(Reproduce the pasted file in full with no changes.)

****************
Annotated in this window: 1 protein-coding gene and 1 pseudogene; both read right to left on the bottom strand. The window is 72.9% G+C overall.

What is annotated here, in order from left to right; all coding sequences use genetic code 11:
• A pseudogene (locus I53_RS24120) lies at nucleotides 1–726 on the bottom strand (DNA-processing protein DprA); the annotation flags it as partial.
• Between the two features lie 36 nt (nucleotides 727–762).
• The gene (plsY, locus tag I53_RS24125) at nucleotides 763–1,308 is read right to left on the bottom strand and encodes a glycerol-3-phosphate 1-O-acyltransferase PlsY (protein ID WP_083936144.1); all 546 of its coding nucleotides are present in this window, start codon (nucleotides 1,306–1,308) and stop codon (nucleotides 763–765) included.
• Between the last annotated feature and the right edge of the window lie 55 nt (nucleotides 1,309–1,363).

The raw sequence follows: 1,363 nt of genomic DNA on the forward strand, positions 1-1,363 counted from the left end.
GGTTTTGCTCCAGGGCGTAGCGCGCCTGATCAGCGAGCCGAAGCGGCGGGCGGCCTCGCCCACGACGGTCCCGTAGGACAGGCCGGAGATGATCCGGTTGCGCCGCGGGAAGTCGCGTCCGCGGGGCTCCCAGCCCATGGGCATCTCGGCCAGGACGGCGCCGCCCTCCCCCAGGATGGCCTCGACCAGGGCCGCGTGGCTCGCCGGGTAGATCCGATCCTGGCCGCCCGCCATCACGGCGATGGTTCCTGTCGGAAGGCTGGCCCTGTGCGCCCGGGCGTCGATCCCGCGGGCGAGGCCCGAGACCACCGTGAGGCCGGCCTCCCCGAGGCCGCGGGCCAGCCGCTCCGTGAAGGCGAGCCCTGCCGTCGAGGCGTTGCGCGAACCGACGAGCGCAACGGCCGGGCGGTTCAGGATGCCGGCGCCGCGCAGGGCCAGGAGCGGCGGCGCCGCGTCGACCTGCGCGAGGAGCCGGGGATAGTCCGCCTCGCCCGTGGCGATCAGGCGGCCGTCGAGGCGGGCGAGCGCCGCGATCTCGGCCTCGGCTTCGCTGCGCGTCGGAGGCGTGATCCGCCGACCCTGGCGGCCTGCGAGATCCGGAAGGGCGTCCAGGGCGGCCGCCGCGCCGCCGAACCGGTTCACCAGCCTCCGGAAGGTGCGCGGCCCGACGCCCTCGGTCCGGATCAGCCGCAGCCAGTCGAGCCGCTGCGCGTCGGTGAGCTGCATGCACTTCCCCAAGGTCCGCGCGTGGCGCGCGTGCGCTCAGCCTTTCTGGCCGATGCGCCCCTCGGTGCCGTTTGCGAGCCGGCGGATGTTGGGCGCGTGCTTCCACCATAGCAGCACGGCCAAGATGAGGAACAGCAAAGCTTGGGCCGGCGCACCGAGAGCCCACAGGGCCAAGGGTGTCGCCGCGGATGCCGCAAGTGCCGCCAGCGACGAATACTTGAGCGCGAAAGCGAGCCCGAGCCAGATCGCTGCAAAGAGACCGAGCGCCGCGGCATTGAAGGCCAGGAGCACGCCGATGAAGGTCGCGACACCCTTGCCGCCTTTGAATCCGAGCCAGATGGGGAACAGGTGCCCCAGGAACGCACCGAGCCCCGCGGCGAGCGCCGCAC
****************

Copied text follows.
Annotated in this window: 1 protein-coding gene and 1 pseudogene; both read right to left on the bottom strand. The window is 72.9% G+C overall.

What is annotated here, in order from left to right; all coding sequences use genetic code 11:
• A pseudogene (locus I53_RS24120) lies at nucleotides 1–726 on the bottom strand (DNA-processing protein DprA); the annotation flags it as partial.
• Between the two features lie 36 nt (nucleotides 727–762).
• The gene (plsY, locus tag I53_RS24125) at nucleotides 763–1,308 is read right to left on the bottom strand and encodes a glycerol-3-phosphate 1-O-acyltransferase PlsY (protein ID WP_083936144.1); all 546 of its coding nucleotides are present in this window, start codon (nucleotides 1,306–1,308) and stop codon (nucleotides 763–765) included.
• Between the last annotated feature and the right edge of the window lie 55 nt (nucleotides 1,309–1,363).

The raw sequence follows: 1,363 nt of genomic DNA on the forward strand, positions 1-1,363 counted from the left end.
GGTTTTGCTCCAGGGCGTAGCGCGCCTGATCAGCGAGCCGAAGCGGCGGGCGGCCTCGCCCACGACGGTCCCGTAGGACAGGCCGGAGATGATCCGGTTGCGCCGCGGGAAGTCGCGTCCGCGGGGCTCCCAGCCCATGGGCATCTCGGCCAGGACGGCGCCGCCCTCCCCCAGGATGGCCTCGACCAGGGCCGCGTGGCTCGCCGGGTAGATCCGATCCTGGCCGCCCGCCATCACGGCGATGGTTCCTGTCGGAAGGCTGGCCCTGTGCGCCCGGGCGTCGATCCCGCGGGCGAGGCCCGAGACCACCGTGAGGCCGGCCTCCCCGAGGCCGCGGGCCAGCCGCTCCGTGAAGGCGAGCCCTGCCGTCGAGGCGTTGCGCGAACCGACGAGCGCAACGGCCGGGCGGTTCAGGATGCCGGCGCCGCGCAGGGCCAGGAGCGGCGGCGCCGCGTCGACCTGCGCGAGGAGCCGGGGATAGTCCGCCTCGCCCGTGGCGATCAGGCGGCCGTCGAGGCGGGCGAGCGCCGCGATCTCGGCCTCGGCTTCGCTGCGCGTCGGAGGCGTGATCCGCCGACCCTGGCGGCCTGCGAGATCCGGAAGGGCGTCCAGGGCGGCCGCCGCGCCGCCGAACCGGTTCACCAGCCTCCGGAAGGTGCGCGGCCCGACGCCCTCGGTCCGGATCAGCCGCAGCCAGTCGAGCCGCTGCGCGTCGGTGAGCTGCATGCACTTCCCCAAGGTCCGCGCGTGGCGCGCGTGCGCTCAGCCTTTCTGGCCGATGCGCCCCTCGGTGCCGTTTGCGAGCCGGCGGATGTTGGGCGCGTGCTTCCACCATAGCAGCACGGCCAAGATGAGGAACAGCAAAGCTTGGGCCGGCGCACCGAGAGCCCACAGGGCCAAGGGTGTCGCCGCGGATGCCGCAAGTGCCGCCAGCGACGAATACTTGAGCGCGAAAGCGAGCCCGAGCCAGATCGCTGCAAAGAGACCGAGCGCCGCGGCATTGAAGGCCAGGAGCACGCCGATGAAGGTCGCGACACCCTTGCCGCCTTTGAATCCGAGCCAGATGGGGAACAGGTGCCCCAGGAACGCACCGAGCCCCGCGGCGAGCGCCGCAC